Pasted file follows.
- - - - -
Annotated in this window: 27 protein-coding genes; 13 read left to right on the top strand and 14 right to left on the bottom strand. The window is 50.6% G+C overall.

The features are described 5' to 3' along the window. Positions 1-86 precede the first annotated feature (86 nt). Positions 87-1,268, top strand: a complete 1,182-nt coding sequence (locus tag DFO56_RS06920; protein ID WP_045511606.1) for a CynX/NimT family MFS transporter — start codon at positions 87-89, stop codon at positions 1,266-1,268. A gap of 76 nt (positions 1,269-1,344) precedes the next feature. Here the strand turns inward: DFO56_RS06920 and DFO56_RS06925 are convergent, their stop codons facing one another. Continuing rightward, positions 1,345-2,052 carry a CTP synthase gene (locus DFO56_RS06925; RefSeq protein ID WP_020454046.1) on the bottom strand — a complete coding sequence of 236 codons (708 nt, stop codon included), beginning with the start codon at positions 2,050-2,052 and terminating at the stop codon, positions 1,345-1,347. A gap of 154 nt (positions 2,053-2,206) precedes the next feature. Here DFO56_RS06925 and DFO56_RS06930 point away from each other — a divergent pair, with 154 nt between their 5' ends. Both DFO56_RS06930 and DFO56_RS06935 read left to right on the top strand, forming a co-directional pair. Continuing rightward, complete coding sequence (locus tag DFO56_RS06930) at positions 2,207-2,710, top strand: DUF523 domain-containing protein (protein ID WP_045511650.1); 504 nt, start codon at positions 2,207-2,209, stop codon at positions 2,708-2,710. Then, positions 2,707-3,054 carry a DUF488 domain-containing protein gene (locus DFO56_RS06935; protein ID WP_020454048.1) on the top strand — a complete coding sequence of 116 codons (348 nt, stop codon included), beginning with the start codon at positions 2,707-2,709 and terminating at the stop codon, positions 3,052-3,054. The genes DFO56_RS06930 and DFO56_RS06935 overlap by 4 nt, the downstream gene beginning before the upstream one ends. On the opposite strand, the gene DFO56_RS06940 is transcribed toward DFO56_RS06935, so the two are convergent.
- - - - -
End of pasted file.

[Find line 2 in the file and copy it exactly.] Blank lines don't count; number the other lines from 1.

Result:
The features are described 5' to 3' along the window. Positions 1-86 precede the first annotated feature (86 nt). Positions 87-1,268, top strand: a complete 1,182-nt coding sequence (locus tag DFO56_RS06920; protein ID WP_045511606.1) for a CynX/NimT family MFS transporter — start codon at positions 87-89, stop codon at positions 1,266-1,268. A gap of 76 nt (positions 1,269-1,344) precedes the next feature. Here the strand turns inward: DFO56_RS06920 and DFO56_RS06925 are convergent, their stop codons facing one another. Continuing rightward, positions 1,345-2,052 carry a CTP synthase gene (locus DFO56_RS06925; RefSeq protein ID WP_020454046.1) on the bottom strand — a complete coding sequence of 236 codons (708 nt, stop codon included), beginning with the start codon at positions 2,050-2,052 and terminating at the stop codon, positions 1,345-1,347. A gap of 154 nt (positions 2,053-2,206) precedes the next feature. Here DFO56_RS06925 and DFO56_RS06930 point away from each other — a divergent pair, with 154 nt between their 5' ends. Both DFO56_RS06930 and DFO56_RS06935 read left to right on the top strand, forming a co-directional pair. Continuing rightward, complete coding sequence (locus tag DFO56_RS06930) at positions 2,207-2,710, top strand: DUF523 domain-containing protein (protein ID WP_045511650.1); 504 nt, start codon at positions 2,207-2,209, stop codon at positions 2,708-2,710. Then, positions 2,707-3,054 carry a DUF488 domain-containing protein gene (locus DFO56_RS06935; protein ID WP_020454048.1) on the top strand — a complete coding sequence of 116 codons (348 nt, stop codon included), beginning with the start codon at positions 2,707-2,709 and terminating at the stop codon, positions 3,052-3,054. The genes DFO56_RS06930 and DFO56_RS06935 overlap by 4 nt, the downstream gene beginning before the upstream one ends. On the opposite strand, the gene DFO56_RS06940 is transcribed toward DFO56_RS06935, so the two are convergent.